CSA Survival Tip #2: Menu-Planning with your CSA share

Most CSA farms and gardens provide a weekly newsletter – paper or online. The newsletter gives you a heads up on what your box will contain. I would wager that most all of them provide some recipes, too. Some even provide pictures of each item in the box, or even link to videos created by the farm, or by others, so you can so a visual hands-on tutorial about how to use the delicious items contained in your share.

I mentioned menu planning in the first tip. This week let’s delve in a little deeper to discover the fun of menu-planning – yes, it CAN  be fun!

Tip #2: Use your weekly newsletter to plan your own menu for the week.

When you get your newsletter, take some time to do the following:

  • – gather recipes from online sources or cookbooks and/or read through the ones provided with your share newsletter. My indispensible cookbook is the MCC (Mennonite Central Committee) cookbook, “Simply in Season”. If you like a cookbook that is high on tasty things (and can tolerate one that is low on pictures) this one could be just the ticket for you!
  • – look up and research any unfamiliar veggies. You could do this online, or email your farmer, or post on facebook, etc.
  • – Make a blank menu-planning worksheet on paper with a pencil, or online. Consider if you’ll be going out to eat any of the nights, or if you have an schedule changes that would mean you wouldn’t be eating at home, or if you’ll have guests, or have to bring lunch to work, attend a potluck, etc. Here’s a link to a menu plan, as an example (scroll to the bottom of the page if you don’t have time to read the text): http://donnayoung.org/household/fullsize/kitchen-planner.htm
  • – If there are any veggies on the list you haven’t tried, and are skeptical of using, have a back-up plan, such as a friend who likes this particular item. Or, you can also donate to a food pantry, as you can learn about through the Hunger Free ND Garden program and similar programs in your area (check with your church, charitable organization/food pantry or extension service).
  • – Donations are also great if there is an item you know you absolutely won’t use (though, please don’t get me started on adults who are picky eaters, especially with veggies. I really can’t stand that. Sorry. I can’t. Grow up and be a good example to the kids. Except where liver is concerned. I do have sympathy in my heart for that one).

There are some easy ways we have included part of our box with every meal (these bonus tips are especially helpful if you forget/refuse to menu plan, or you newsletter comes WITH you box, so you don’t get a lot of advance notice on what it will contain):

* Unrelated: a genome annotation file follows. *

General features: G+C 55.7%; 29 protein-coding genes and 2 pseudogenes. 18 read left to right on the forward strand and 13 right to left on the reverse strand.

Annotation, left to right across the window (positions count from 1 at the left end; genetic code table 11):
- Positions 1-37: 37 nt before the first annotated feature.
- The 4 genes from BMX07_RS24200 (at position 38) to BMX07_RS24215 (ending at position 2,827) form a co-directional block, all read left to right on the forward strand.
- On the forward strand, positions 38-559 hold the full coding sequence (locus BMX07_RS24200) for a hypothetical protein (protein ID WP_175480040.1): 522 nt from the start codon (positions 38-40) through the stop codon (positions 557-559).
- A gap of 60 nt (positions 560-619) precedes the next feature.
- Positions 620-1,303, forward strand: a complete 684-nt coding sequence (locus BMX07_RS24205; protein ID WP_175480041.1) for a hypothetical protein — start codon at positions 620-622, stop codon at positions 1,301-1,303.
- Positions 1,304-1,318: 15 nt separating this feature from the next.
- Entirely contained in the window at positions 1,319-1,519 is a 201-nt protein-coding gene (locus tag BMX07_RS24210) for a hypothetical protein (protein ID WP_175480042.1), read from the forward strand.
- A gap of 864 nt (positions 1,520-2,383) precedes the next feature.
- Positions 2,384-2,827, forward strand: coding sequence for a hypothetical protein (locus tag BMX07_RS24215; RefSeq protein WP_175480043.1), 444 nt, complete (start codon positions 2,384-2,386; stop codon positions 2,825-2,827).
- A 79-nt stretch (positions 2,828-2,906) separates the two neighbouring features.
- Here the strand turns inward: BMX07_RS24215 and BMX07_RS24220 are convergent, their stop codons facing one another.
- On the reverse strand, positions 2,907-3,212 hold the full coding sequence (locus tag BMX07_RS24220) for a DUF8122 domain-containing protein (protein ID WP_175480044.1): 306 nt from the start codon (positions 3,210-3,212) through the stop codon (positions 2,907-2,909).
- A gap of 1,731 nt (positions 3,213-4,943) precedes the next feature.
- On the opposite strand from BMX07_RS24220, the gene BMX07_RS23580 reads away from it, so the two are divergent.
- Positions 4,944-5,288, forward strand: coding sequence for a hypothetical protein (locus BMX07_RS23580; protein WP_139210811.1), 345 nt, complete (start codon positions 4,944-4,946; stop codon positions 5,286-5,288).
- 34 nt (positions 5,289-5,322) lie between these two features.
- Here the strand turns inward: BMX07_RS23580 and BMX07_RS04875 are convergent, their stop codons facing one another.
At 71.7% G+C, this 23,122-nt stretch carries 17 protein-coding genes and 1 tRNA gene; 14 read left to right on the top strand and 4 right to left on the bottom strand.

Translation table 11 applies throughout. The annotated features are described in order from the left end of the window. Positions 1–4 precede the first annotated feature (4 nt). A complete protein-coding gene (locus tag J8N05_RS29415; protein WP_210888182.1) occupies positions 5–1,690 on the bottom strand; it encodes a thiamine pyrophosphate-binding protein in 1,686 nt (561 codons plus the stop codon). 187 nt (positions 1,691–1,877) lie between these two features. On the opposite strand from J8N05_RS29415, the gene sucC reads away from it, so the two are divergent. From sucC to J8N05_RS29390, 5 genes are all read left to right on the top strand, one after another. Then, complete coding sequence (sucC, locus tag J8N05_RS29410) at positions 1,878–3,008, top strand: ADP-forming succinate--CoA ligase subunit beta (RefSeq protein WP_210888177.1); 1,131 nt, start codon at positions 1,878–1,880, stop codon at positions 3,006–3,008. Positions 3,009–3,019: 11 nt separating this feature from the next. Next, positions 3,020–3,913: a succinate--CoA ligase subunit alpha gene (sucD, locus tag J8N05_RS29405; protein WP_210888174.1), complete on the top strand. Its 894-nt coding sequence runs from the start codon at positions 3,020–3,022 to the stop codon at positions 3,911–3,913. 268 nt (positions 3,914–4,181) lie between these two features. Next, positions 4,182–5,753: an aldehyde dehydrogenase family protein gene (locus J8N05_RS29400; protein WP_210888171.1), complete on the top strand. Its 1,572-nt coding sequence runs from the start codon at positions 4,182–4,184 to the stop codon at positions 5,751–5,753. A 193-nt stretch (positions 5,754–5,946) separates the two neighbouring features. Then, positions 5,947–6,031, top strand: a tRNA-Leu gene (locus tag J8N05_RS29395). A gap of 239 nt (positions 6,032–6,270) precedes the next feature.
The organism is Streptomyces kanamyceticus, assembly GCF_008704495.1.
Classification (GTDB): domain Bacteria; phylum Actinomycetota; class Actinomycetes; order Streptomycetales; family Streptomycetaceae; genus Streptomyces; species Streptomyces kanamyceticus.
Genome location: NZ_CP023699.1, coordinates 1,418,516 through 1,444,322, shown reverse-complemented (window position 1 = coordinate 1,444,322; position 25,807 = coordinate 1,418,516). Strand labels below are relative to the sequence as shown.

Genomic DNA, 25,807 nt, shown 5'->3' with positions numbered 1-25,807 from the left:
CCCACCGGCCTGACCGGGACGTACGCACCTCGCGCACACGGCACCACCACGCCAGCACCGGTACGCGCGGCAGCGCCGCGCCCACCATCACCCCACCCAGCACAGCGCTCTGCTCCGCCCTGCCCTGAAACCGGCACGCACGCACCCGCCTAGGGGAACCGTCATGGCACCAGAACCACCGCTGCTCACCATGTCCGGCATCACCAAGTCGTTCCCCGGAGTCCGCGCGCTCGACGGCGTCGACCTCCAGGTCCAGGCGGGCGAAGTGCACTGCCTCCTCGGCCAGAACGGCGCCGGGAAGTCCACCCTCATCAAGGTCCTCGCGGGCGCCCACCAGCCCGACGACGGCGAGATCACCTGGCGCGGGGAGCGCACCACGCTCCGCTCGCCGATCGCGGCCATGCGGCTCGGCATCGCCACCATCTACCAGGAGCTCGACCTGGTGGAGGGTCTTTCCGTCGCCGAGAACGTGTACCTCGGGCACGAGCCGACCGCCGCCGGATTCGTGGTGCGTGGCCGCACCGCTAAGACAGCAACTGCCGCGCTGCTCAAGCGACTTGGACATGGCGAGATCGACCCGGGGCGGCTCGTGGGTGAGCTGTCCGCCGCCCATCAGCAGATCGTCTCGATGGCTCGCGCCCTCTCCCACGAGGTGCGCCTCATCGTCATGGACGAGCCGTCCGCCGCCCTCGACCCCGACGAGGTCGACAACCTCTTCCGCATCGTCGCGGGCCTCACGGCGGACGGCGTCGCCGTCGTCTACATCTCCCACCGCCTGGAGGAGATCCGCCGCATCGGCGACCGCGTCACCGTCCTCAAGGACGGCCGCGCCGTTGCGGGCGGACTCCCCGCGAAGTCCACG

• Salads! Salads! Salads! They can be made not only of lettuces, but of any kind of greens, also of carrots, beets, and herbs — oh gosh, and so much more. I throw lots of things in salads.
  • Stir fry meals! Ditto what is written above.
  • Raw veggies and dip. This is my fav for when the kids start to whine about being hungry a half-hour before dinner. I don’t feel like they’re “ruining” their dinner – they’re just having a healthy appetizer!
  • End-of-box-stew or soup with bread. This soup is as varied as our boxes each week. You can throw many things into a soup, chopped roughly, or buzzed in your food processor. Simmer on the stove and just add and tweak until you like how it tastes. I like to keep a couple of cans of crushed tomatoes and some Wildtree Bouillon (click on ‘Soups and Stews for our chicken, beef, and veggie bouillon) on hand for soup bases, when I’m out of homemade chicken and beef broth. This is great for using up the rest of your box’s goodness before the next box arrives.
  • Roasted veggies – to have on hand for tossing into a hot or cold pasta dish, with rice, etc. When you are roasting some for one recipe, why not double the batch? Then, you only heat your house up once, and you’ve got the veggies ready to go!
  • Shredded veggies for cakes, breads, or other baked goods.

Why this works:

In the first tip, I talked about prepping your veggies for their various uses. This tip really is like tip 1A – these first two tips go hand in hand. The great thing is: You end up using up your box!

4 thoughts on “CSA Survival Tip #2: Menu-Planning with your CSA share

  1. inherchucks says:

    wonderful information! I would love if you linked up this post to my weekly CSA link party…http://inherchucks.com/2012/06/14/whats-in-the-box-30/. Hope to see you there 🙂

  2. […] Thursday: Prep veggies (Tip #1). Put in plastic bags, Tupperware, and occasionally do some heavier chopping, food processing, or even roasting, depending on my menu plan (which I did plan for, using Tip #2). […]

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